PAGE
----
Government deaf to the plight of 'missing middle' students

2020-02-04 14:52
Students from various universities and TVET colleges marched to the NSFAS offices in Cape Town in 2019. (Kamva Somdyala, News24, file)

Students from various universities and TVET colleges marched to the NSFAS offices in Cape Town in 2019. (Kamva Somdyala, News24, file)

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The government through the Department of Higher Education and Training appears to be deaf to the plight of "missing middle" students.

This constituency is made up of students who are unfunded by the National Financial Aid Scheme (NSFAS) because they come from households with a combined annual income of between R350 000 to R600 000 which exceeds the NSFAS financial eligibility criteria, but are still unable to afford the high cost of tertiary education in South Africa.

It is alarming how the government seems short of ways to assist this group of students in a meaningful way.

The "DHET grant" which was introduced in 2017 to cover the fee increases for missing middle students is no longer available for new students.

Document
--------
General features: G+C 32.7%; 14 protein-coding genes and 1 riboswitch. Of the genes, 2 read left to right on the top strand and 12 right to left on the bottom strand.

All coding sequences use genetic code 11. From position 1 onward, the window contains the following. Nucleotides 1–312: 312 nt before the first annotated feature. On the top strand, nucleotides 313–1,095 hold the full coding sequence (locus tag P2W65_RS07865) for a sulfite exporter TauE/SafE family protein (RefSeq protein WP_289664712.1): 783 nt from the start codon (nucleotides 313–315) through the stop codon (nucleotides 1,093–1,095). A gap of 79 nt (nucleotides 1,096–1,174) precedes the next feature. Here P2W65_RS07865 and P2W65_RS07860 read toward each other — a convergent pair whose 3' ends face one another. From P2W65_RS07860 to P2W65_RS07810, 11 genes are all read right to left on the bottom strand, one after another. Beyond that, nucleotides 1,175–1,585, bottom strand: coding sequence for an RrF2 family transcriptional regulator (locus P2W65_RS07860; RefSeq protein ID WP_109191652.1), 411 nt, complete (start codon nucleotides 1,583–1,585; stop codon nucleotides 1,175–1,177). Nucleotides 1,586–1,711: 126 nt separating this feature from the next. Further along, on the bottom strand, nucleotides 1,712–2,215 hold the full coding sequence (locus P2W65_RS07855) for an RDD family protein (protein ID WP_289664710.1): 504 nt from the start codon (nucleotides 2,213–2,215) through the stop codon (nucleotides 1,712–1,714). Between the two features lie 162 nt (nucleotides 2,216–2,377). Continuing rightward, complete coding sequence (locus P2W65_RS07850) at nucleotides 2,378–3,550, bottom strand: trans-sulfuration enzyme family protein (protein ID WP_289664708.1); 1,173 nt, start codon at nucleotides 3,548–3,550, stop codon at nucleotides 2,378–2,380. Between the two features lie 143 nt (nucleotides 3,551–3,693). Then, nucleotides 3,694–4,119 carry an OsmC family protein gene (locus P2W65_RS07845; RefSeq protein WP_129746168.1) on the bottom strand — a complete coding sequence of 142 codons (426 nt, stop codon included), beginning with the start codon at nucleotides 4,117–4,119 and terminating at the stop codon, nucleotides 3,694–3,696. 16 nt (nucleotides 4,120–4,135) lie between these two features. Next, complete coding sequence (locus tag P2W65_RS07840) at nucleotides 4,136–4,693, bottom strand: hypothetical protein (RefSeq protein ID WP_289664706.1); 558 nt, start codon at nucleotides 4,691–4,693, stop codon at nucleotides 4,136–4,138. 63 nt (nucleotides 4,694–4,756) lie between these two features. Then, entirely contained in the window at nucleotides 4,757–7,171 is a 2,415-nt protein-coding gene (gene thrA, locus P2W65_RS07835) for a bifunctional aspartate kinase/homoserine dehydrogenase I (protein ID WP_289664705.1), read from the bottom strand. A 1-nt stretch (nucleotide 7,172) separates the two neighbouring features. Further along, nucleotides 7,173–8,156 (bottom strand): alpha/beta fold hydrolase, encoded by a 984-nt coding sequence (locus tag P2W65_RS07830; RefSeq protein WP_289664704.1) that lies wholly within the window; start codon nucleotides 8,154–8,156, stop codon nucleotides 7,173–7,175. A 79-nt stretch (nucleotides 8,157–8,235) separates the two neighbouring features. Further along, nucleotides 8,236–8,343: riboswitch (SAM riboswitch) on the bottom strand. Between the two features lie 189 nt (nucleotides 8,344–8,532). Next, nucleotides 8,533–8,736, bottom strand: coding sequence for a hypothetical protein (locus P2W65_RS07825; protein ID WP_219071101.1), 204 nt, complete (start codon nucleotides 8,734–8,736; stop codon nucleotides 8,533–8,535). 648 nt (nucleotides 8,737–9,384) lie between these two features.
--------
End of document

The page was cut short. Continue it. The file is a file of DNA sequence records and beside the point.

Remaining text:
However, the said grant could be labeled ineffective,because it fails to deal with the core issue: increases being subsidised doesn't resolve the fact that tertiary education is un-affordable for this group of students to begin with.

Daily, social media is flooded with requests for funding by non-NSFAS students on the brink of financial exclusion at tertiary institutions, because they're unable to raise the money needed to cover historical debt so that they can continue with their studies.

Considering that many parents of missing middle students are employed in the public service, maybe the government in collaboration with the relevant stakeholders should establish a model that will make it possible for public servants to make partial withdrawals from their pension savings (GEPF) for the purpose of funding the tertiary education of their children.

Compared to seeking study loans which lead to debt and indebtedness, this appears to be the better option.

Also, to some extent, implementing this (allowing pension savings to be partially withdrawn) would be effective at curbing the issue of public servants who resign, or retire prematurely because they seek financial relief.

Sivuyisiwe Hela

BA Honours, Political Studies

East London

Read more on:    nsfas  |  education  |  student loan  |  debt

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